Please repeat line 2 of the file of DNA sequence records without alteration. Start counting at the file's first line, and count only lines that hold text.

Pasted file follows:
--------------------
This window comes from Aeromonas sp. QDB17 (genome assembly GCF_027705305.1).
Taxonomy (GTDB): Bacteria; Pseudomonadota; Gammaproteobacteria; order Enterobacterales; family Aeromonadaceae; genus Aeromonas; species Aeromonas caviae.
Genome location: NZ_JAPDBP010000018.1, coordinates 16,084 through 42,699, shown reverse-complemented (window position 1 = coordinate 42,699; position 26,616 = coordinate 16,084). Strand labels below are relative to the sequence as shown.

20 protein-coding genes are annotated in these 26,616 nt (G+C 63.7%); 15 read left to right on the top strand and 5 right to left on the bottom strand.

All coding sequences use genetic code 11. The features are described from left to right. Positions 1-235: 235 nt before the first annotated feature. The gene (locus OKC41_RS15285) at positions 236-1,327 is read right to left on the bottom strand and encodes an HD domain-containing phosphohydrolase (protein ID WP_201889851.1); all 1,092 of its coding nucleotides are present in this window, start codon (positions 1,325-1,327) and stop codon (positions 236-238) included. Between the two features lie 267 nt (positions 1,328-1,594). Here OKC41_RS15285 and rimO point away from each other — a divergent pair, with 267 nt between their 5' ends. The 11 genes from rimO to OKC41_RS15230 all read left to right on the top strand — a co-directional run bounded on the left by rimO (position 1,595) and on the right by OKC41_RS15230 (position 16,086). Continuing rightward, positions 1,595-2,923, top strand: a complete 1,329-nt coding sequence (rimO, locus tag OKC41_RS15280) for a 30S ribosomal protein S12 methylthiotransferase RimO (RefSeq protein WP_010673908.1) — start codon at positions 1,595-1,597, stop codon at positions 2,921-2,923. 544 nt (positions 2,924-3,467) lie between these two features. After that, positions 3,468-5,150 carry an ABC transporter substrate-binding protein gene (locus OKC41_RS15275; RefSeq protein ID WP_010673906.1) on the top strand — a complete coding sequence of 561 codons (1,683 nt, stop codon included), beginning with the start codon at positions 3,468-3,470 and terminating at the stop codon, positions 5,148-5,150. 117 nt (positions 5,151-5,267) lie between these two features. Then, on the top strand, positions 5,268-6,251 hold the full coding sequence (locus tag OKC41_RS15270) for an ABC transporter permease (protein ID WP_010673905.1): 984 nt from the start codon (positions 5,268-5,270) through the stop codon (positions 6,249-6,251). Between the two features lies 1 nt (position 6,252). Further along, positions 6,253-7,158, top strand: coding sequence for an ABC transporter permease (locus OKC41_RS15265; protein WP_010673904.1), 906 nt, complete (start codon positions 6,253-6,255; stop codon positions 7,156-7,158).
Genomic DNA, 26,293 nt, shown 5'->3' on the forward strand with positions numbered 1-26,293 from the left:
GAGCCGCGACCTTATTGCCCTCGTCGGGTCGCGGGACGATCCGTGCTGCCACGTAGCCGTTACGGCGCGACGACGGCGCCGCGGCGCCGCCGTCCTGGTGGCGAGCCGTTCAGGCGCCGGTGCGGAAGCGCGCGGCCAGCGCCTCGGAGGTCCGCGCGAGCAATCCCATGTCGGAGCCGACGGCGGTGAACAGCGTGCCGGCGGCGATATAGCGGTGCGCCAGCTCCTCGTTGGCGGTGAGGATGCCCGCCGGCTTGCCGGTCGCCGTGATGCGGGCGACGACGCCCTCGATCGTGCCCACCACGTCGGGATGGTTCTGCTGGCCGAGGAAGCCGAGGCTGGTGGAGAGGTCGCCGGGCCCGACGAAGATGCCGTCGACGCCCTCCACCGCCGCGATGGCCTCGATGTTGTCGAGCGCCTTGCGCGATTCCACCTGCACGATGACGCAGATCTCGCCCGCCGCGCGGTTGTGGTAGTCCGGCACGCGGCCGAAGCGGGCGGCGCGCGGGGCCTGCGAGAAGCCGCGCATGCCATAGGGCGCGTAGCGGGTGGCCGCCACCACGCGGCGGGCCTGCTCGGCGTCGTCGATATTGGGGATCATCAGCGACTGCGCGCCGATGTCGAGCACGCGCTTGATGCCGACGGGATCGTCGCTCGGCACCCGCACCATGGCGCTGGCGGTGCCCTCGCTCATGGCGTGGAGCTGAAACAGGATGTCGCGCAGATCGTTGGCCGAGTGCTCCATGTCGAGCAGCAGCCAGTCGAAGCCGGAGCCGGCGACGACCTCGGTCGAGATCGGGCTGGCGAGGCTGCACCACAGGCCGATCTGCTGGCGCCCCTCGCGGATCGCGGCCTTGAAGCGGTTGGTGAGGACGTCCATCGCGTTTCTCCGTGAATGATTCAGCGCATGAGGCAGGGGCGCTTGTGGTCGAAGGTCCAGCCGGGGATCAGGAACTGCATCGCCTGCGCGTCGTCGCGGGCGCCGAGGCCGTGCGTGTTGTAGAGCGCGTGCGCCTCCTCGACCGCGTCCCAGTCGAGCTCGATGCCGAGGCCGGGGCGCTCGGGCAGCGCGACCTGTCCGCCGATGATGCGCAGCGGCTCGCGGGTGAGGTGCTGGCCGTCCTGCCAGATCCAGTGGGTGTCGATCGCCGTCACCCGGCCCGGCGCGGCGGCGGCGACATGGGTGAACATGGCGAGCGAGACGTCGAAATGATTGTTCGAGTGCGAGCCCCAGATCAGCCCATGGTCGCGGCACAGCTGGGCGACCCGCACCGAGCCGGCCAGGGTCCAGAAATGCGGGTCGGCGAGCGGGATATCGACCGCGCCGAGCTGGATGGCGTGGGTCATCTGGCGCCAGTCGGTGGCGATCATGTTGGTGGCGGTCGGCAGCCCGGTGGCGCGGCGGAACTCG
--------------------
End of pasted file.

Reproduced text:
Taxonomy (GTDB): Bacteria; Pseudomonadota; Gammaproteobacteria; order Enterobacterales; family Aeromonadaceae; genus Aeromonas; species Aeromonas caviae.